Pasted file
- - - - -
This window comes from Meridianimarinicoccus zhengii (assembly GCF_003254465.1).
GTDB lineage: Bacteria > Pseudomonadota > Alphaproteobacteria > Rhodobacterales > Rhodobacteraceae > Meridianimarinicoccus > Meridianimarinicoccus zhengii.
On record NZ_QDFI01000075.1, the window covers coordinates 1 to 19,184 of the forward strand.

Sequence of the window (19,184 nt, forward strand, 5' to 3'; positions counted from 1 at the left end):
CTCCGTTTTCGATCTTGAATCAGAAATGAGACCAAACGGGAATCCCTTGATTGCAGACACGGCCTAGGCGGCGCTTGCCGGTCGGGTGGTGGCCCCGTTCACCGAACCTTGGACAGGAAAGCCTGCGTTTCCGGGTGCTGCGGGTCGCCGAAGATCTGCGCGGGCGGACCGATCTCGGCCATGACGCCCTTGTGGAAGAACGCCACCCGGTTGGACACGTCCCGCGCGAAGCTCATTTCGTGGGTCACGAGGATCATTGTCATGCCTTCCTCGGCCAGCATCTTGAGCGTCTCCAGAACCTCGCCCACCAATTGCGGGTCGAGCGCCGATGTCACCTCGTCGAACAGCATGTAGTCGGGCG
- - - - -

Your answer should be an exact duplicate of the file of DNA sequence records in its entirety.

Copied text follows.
This window comes from Meridianimarinicoccus zhengii (assembly GCF_003254465.1).
GTDB lineage: Bacteria > Pseudomonadota > Alphaproteobacteria > Rhodobacterales > Rhodobacteraceae > Meridianimarinicoccus > Meridianimarinicoccus zhengii.
On record NZ_QDFI01000075.1, the window covers coordinates 1 to 19,184 of the forward strand.

Sequence of the window (19,184 nt, forward strand, 5' to 3'; positions counted from 1 at the left end):
CTCCGTTTTCGATCTTGAATCAGAAATGAGACCAAACGGGAATCCCTTGATTGCAGACACGGCCTAGGCGGCGCTTGCCGGTCGGGTGGTGGCCCCGTTCACCGAACCTTGGACAGGAAAGCCTGCGTTTCCGGGTGCTGCGGGTCGCCGAAGATCTGCGCGGGCGGACCGATCTCGGCCATGACGCCCTTGTGGAAGAACGCCACCCGGTTGGACACGTCCCGCGCGAAGCTCATTTCGTGGGTCACGAGGATCATTGTCATGCCTTCCTCGGCCAGCATCTTGAGCGTCTCCAGAACCTCGCCCACCAATTGCGGGTCGAGCGCCGATGTCACCTCGTCGAACAGCATGTAGTCGGGCG